Chapter 10. "The Ontological Argument by St. Anselm"

Table of Contents
Ideas of Interest from the Proslogium
The Reading Selection from the Proslogium
Related Ideas
Topics Worth Investigating

Canterbury Cathedral, Library of Congress, ©Detroit Publishing

About the author…

St. Anselm (1033-1109), a member of the Benedictine Order and Bishop of Canterbury, extended the Augustine tradition of seeking to believe in order to understand the truth and existence of God rather that seeking to understand in order to believe in the truth and existence of God. Even so, St. Anselm does not distinguish clearly between religious and philosophical pursuits. Many theologians avoid trusting reason from the fear of the specter of skepticism; however, Anselm believes reason is necessary to elucidate and validate faith. Anselm is often considered to be the father of scholastic philosophy since his work emphasizes linguistic and analytical thinking. Scholasticism was the dominant approach to philosophical and theological problems during the medieval period.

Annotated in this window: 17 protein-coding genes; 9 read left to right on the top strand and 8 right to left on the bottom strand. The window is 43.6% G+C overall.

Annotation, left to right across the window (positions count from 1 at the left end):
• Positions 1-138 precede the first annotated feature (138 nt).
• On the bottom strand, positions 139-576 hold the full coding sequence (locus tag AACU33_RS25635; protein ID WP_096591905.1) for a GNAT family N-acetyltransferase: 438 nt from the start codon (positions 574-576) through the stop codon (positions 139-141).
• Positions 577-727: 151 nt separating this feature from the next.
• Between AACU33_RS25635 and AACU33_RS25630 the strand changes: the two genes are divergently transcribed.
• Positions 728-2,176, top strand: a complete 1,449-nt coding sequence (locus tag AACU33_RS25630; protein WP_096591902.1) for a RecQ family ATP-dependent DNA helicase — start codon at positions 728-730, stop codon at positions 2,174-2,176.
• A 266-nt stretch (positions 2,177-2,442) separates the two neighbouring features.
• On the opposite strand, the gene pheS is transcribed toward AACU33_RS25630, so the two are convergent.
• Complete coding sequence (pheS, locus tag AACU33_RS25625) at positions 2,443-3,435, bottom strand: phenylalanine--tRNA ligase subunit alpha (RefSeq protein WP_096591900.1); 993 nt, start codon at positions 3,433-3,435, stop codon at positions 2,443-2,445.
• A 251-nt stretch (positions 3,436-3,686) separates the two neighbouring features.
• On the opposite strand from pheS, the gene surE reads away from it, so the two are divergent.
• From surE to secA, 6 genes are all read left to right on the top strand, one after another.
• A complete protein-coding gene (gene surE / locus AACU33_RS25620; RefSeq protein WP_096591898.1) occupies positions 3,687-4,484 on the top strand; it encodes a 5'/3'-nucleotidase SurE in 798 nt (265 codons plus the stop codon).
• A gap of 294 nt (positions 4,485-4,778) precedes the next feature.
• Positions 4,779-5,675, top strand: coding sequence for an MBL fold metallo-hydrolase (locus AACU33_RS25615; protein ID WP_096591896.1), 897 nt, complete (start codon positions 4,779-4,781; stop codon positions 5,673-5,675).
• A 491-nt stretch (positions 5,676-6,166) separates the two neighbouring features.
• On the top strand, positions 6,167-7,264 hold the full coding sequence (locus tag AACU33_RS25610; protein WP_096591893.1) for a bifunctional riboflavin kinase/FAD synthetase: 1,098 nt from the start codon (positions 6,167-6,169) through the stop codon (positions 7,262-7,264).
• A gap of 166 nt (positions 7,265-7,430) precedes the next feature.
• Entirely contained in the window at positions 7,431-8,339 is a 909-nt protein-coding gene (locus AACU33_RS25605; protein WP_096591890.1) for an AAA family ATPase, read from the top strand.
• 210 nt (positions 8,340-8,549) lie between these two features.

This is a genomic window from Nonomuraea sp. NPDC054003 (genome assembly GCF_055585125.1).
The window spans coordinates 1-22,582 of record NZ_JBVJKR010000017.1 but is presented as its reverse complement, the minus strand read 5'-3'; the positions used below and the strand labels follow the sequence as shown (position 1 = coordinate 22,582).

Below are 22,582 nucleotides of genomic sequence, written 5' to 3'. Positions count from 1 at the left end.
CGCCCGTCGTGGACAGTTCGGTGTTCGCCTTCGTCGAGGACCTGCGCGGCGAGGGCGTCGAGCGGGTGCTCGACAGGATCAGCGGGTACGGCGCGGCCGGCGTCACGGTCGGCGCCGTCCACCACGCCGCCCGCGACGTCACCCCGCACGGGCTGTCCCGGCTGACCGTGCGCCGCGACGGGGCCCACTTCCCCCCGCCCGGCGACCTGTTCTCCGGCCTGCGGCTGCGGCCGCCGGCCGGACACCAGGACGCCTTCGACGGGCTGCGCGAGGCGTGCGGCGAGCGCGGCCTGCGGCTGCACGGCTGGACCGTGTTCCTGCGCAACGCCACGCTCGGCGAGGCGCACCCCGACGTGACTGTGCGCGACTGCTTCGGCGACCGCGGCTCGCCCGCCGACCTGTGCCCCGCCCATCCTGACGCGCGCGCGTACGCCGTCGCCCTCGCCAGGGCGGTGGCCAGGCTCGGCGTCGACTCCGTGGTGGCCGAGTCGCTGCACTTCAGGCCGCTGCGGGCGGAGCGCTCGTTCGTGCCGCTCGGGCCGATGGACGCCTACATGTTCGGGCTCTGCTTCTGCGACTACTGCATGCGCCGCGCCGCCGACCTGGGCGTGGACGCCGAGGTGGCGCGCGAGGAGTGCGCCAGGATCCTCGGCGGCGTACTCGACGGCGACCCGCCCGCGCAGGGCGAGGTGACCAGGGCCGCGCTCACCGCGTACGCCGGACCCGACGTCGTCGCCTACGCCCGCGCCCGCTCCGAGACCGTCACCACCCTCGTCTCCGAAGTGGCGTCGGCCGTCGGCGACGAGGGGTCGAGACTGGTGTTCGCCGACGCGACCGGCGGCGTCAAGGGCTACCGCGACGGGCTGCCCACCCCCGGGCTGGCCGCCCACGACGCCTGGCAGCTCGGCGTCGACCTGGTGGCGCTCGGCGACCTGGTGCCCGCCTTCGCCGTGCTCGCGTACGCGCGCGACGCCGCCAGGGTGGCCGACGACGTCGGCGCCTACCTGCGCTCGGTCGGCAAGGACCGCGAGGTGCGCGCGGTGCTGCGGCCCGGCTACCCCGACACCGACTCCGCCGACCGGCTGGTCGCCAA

Ideas of Interest from the Proslogium

  1. Explain whether you think St. Anselm believes understanding the nature of religious belief is a necessary condition for believing in the nature and existence of God.

  2. As clearly as possible, restate Anselm's ontological argument.

  3. Clearly explain what St. Anselm means when he writes there is only one way God can be conceived not to exist.

  4. Explain why, according to St. Anselm, only God and nothing else cannot not exist? According to Anselm, why couldn't other necessary beings exist?